Unfortunately, boxing took its toll on Ali over the years.  He was diagnosed with Parkinson’s syndrome in 1984 as a result of all the blows he took while boxing.  By the time he lit the Olympic torch for the 1996 summer games in Atlanta, Georgia, he was a shadow of the man he once was.  For the rest of his life, he would be constantly shaking as a result of his illness.  The man who would never shut up was barely able to speak in his later years.  The world lost the man known as the greatest on June 3, 2016, at the age of 74. There may never be a more dominant, charitable, and entertaining athlete to live more than Muhammad Ali.

#2: Cleveland Finally Wins a Championship

The city of Cleveland, Ohio is home to many sports teams, including the Browns, Indians, and, of course, the Cavaliers.  However, the city of Cleveland hadn’t had any of their sports teams win a championship since the Browns won the NFL championship in 1964, when they defeated the Baltimore Colts.  Despite being home to LeBron James, arguably the best NBA player since Michael Jordan, even he couldn’t win a title for Cleveland.  Fans became outraged when James announced that he was leaving the Cavs for the Miami Heat in 2010, ruining their best hopes at ending their drought.  However, when James returned to the Cavs in 2014 after winning two titles with the Heat, he announced that his goal was to bring a championship to the city of Cleveland.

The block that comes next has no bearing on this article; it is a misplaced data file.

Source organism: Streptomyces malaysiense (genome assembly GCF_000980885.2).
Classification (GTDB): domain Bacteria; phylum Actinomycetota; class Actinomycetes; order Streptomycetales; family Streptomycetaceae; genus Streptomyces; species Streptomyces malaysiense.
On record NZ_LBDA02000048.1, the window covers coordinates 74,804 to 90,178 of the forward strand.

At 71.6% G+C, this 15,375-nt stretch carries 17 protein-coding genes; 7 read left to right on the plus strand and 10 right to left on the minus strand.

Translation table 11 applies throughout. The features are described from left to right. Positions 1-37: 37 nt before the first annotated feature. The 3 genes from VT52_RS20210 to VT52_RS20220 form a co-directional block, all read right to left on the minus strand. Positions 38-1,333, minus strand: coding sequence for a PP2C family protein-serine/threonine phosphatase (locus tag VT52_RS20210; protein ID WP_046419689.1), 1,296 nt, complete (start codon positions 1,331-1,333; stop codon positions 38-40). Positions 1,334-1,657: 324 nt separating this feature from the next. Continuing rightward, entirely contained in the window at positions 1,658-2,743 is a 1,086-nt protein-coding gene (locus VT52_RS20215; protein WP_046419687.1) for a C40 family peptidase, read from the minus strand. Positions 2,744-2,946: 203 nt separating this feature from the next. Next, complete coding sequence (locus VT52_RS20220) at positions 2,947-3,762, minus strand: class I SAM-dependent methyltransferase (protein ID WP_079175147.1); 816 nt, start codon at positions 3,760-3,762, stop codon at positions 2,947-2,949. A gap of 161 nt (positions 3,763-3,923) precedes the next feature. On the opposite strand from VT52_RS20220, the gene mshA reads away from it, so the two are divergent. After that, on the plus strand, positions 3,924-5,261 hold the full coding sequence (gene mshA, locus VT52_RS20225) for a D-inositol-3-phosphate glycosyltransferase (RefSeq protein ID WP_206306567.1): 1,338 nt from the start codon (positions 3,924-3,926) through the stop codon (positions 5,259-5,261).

After losing to the Golden State Warriors in the NBA Finals in 2015, the Cavs were set up with a rematch the following year.  The Cavs were huge underdogs to the Warriors, who went 73-9 in the regular season, the best regular season record ever recorded by an NBA team.  After trailing 3 games to 1, the Cavs went on to win games 5 and 6, forcing a game 7 in the Warriors home wood.  Thanks in large part to a key block by an exhausted LeBron James and a three-pointer by Kyrie Irving late in the game, Cleveland completed their epic comeback with a 93-89 victory, ending the drought in Cleveland.

#1: Joy in Wrigleyville